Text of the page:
Calgarypuck Forums - The Unofficial Calgary Flames Fan Community

Go Back   Calgarypuck Forums - The Unofficial Calgary Flames Fan Community > Main Forums > The Off Topic Forum
Ivrnet

Reply
 
Thread Tools
Old 03-18-2017, 11:22 AM   #121
Enoch Root
Franchise Player
 
Join Date: May 2012
Exp:
Default

Quote:
Originally Posted by Cecil Terwilliger View Post
Yes but you're missing the point that an unscrupulous advisor would much prefer to be in charge of his own oversight than have a dealer breathing down his neck.
No I don't think that's true at all. An unscrupulous advisor would want a) less oversight (which is why many of them migrate to the EMD space), or b) oversight from others, removing themselves from some of the responsibility. Firms that are responsible for their own compliance do not have less oversight - you have a clear mis-conception here.

The last thing an unscrupulous advisor would want is to be personally responsible for their compliance. And that is the most important item in all of this IMO.

Quote:
It's actually funny the argument you are making because you are just making assumptions that the dealer removes all responsibility from the advisor. In my experience it is the opposite. Their oversight keeps advisors aware of the regulatory requirements. And you are also assuming that being in charge of their own compliance will just make every advisor more knowledgable of the regulations and follow them. Again, my experience is the opposite.
Your experience is anacdotal.

First, I made no such assumption (that the dealer removes all responsibility from the advisor), what I said was that when the responsibility is left to the dealer, the advisor has less responsibility and that can lead to less understanding and less interest in the reasons for the regulations.

I am curious as to what your experience is with respect to advisors being in charge of their own compliance. Very few advisors are. Basically, we are talking about private investment counsels, and in my very extensive experience with them, the only way to even exist in that space is to have a very thorough and complete understanding of the regulations and why they exist. We're not talking about advisors making up their own rules and flying by the seat of their pants here, we're talking about having to take personal responsibility for the entire process, because the dealer isn't doing it for you and leaving you in a black box.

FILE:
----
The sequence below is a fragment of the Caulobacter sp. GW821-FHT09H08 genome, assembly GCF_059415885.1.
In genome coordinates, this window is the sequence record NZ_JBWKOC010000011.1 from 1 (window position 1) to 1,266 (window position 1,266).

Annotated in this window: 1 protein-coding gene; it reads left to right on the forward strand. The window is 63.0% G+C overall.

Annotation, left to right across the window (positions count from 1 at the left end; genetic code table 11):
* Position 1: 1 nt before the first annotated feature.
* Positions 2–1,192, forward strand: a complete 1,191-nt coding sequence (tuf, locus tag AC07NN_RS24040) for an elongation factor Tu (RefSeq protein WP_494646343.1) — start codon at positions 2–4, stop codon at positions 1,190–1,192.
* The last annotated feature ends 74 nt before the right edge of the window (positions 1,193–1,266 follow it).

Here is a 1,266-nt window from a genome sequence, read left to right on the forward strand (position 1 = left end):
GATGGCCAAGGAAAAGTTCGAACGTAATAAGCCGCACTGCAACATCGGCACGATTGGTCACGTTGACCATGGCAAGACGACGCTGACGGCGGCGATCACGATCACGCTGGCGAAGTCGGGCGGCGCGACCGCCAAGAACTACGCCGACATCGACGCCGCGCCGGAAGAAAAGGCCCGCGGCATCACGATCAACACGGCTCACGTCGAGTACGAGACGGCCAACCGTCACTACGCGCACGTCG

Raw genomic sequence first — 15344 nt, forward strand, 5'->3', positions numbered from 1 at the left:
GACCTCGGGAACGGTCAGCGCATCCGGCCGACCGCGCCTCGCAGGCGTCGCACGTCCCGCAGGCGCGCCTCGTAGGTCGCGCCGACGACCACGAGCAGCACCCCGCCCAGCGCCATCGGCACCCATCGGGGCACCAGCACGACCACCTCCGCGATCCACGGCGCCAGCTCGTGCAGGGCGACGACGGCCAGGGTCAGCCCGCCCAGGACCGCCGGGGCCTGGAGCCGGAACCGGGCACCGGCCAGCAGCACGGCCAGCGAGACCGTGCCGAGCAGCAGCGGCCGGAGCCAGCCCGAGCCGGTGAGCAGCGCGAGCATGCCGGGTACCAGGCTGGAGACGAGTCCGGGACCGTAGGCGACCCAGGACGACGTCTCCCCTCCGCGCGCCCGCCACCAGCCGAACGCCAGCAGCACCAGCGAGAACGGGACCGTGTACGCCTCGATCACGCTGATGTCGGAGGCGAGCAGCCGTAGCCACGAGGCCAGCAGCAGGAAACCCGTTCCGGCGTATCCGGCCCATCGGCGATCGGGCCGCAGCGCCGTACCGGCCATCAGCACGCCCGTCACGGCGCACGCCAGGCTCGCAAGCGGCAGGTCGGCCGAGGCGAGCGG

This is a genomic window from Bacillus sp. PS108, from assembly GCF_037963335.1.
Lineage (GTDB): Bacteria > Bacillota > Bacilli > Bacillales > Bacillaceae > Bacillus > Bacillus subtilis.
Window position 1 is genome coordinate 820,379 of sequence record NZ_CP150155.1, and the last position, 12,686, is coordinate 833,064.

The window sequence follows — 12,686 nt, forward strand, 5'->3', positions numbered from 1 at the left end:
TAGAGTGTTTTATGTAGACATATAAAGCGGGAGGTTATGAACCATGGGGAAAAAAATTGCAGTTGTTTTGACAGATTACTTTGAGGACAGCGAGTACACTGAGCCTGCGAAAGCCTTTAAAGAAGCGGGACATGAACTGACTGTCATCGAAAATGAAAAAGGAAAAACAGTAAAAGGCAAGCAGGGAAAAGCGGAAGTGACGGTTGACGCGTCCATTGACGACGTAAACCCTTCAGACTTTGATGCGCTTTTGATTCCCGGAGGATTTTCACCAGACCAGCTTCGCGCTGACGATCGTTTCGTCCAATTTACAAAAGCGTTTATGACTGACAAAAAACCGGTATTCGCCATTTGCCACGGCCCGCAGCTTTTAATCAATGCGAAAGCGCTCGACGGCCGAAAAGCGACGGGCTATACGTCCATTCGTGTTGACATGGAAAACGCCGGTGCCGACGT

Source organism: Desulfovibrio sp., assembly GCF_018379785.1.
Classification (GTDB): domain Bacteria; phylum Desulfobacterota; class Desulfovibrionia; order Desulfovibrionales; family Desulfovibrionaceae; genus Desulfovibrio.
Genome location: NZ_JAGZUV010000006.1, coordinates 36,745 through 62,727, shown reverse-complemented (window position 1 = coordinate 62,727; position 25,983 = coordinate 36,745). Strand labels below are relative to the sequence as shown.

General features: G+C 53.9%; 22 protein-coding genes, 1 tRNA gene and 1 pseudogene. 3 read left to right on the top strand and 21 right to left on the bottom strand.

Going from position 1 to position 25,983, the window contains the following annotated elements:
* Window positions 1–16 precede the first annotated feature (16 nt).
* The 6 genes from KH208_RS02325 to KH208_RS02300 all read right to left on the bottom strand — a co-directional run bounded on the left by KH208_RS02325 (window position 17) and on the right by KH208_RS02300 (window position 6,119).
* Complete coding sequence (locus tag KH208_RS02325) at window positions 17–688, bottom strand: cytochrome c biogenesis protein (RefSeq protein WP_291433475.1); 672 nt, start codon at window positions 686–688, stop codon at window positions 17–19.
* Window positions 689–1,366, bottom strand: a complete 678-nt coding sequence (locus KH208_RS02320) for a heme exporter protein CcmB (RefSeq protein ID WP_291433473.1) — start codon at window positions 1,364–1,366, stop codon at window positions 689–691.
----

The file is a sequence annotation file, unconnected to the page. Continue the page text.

So please, I would love to hear about this personal experience.

Quote:
Either way a dishonest advisor is likely to find ways to skirt the rules. I just think it is easier when they don't have a dealer. My assumption is the dealer is doing their job, which may not always be the case.
To the first sentence, yes - regardless of the structure of regulation, dishonest people will seek ways to skirt the system. The question is: which system does the best job of deterring them? And more importantly, which system does the best job of holding them accountable?

When you say you think it's easier when they don't have a dealer, I am left thinking that you don't understand the other platforms.

And to your final sentence about the dealer doing their job... this actually sheds more light on my argument because part of the problem is that the dealer's goals are not necessarily aligned with the purpose of the regulations. A dealer wants to create an environment where their advisors are free to generate as much revenue as possible. What that generally leads to is a minimum level, lowest common denominator type of system.

Dealers are constantly lobbying for less regulation and softer rules, because when you are responsible for the compliance of others, you want those rules to be as soft, and as vague as possible.
Enoch Root is offline   Reply With Quote
Old 03-18-2017, 11:35 AM   #122
Enoch Root
Franchise Player
 
Join Date: May 2012
Exp:
Default

Quote:
Originally Posted by curves2000 View Post
Fascinating conversation for someone such as myself who still has a passion for the industry but felt and still feel a little concered about some of the things I saw. My biggest issue as to why I left was my passion and my personal career trajectory hope was to continue to evolve on the investment, planning and potentially portfolio management side one day.

I was being dragged by by big bank employer into the lending, credit card, bank account and insurance side which was not something I was interested in doing. I excelled in the client service aspect and still maintained my ethics to the highest degree right up until I left.

Enoch Root: I am kind of jumping into the conversation without reading the entire thread but are you referring to something that might be role specific? I am understanding what you are referring to but since I don't have the same experience as someone like you I just wanted to get a better understanding.
I am not sure exactly what you mean by this question, can you elaborate?

Quote:
What would be different from a client perspective as a IC at an independent firm vs an IC at a major bank's brokerage or private client division?
I am glad you asked this because there are very significant differences. First, it is important to note that every firm is different, and there are going to be good firms and not not so good firms in every camp.

However, as a general rule, the reason that the banks create IC platforms is not to make them fully independent, it's because a) that is the platform required for discretionary money management, and b) as an attempt to compete with independent ICs.

Bank ICs are still owned and largely controlled by the bank (dealer). That makes their independence essentially impossible (just like the original point I made to Slava: you can practice from the point of view of independence, but you can never actually be independent).